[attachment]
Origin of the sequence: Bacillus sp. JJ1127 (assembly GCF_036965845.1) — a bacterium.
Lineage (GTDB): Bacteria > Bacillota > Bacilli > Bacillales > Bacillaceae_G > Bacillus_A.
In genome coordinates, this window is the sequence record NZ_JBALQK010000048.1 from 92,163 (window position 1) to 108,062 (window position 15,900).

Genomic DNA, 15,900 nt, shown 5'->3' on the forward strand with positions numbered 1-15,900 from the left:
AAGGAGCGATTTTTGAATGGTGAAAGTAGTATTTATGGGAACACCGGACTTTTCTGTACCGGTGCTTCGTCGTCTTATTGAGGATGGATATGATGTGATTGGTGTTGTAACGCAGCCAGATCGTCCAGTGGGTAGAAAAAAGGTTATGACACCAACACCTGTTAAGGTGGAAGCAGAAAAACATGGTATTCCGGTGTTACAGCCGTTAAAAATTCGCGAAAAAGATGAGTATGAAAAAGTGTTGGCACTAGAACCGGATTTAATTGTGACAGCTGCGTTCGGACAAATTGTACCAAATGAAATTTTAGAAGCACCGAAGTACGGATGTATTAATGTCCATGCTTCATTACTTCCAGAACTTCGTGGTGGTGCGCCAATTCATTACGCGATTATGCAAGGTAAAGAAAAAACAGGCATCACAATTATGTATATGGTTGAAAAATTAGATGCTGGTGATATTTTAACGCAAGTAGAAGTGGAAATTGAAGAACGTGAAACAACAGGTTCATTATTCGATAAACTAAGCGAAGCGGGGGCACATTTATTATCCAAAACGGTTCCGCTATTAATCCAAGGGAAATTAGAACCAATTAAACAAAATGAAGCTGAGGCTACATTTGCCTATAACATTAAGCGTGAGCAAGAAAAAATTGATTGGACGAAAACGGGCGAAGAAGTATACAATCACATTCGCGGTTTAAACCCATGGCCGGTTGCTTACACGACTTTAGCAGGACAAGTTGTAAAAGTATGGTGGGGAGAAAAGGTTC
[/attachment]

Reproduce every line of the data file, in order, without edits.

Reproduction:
Origin of the sequence: Bacillus sp. JJ1127 (assembly GCF_036965845.1) — a bacterium.
Lineage (GTDB): Bacteria > Bacillota > Bacilli > Bacillales > Bacillaceae_G > Bacillus_A.
In genome coordinates, this window is the sequence record NZ_JBALQK010000048.1 from 92,163 (window position 1) to 108,062 (window position 15,900).

Genomic DNA, 15,900 nt, shown 5'->3' on the forward strand with positions numbered 1-15,900 from the left:
AAGGAGCGATTTTTGAATGGTGAAAGTAGTATTTATGGGAACACCGGACTTTTCTGTACCGGTGCTTCGTCGTCTTATTGAGGATGGATATGATGTGATTGGTGTTGTAACGCAGCCAGATCGTCCAGTGGGTAGAAAAAAGGTTATGACACCAACACCTGTTAAGGTGGAAGCAGAAAAACATGGTATTCCGGTGTTACAGCCGTTAAAAATTCGCGAAAAAGATGAGTATGAAAAAGTGTTGGCACTAGAACCGGATTTAATTGTGACAGCTGCGTTCGGACAAATTGTACCAAATGAAATTTTAGAAGCACCGAAGTACGGATGTATTAATGTCCATGCTTCATTACTTCCAGAACTTCGTGGTGGTGCGCCAATTCATTACGCGATTATGCAAGGTAAAGAAAAAACAGGCATCACAATTATGTATATGGTTGAAAAATTAGATGCTGGTGATATTTTAACGCAAGTAGAAGTGGAAATTGAAGAACGTGAAACAACAGGTTCATTATTCGATAAACTAAGCGAAGCGGGGGCACATTTATTATCCAAAACGGTTCCGCTATTAATCCAAGGGAAATTAGAACCAATTAAACAAAATGAAGCTGAGGCTACATTTGCCTATAACATTAAGCGTGAGCAAGAAAAAATTGATTGGACGAAAACGGGCGAAGAAGTATACAATCACATTCGCGGTTTAAACCCATGGCCGGTTGCTTACACGACTTTAGCAGGACAAGTTGTAAAAGTATGGTGGGGAGAAAAGGTTC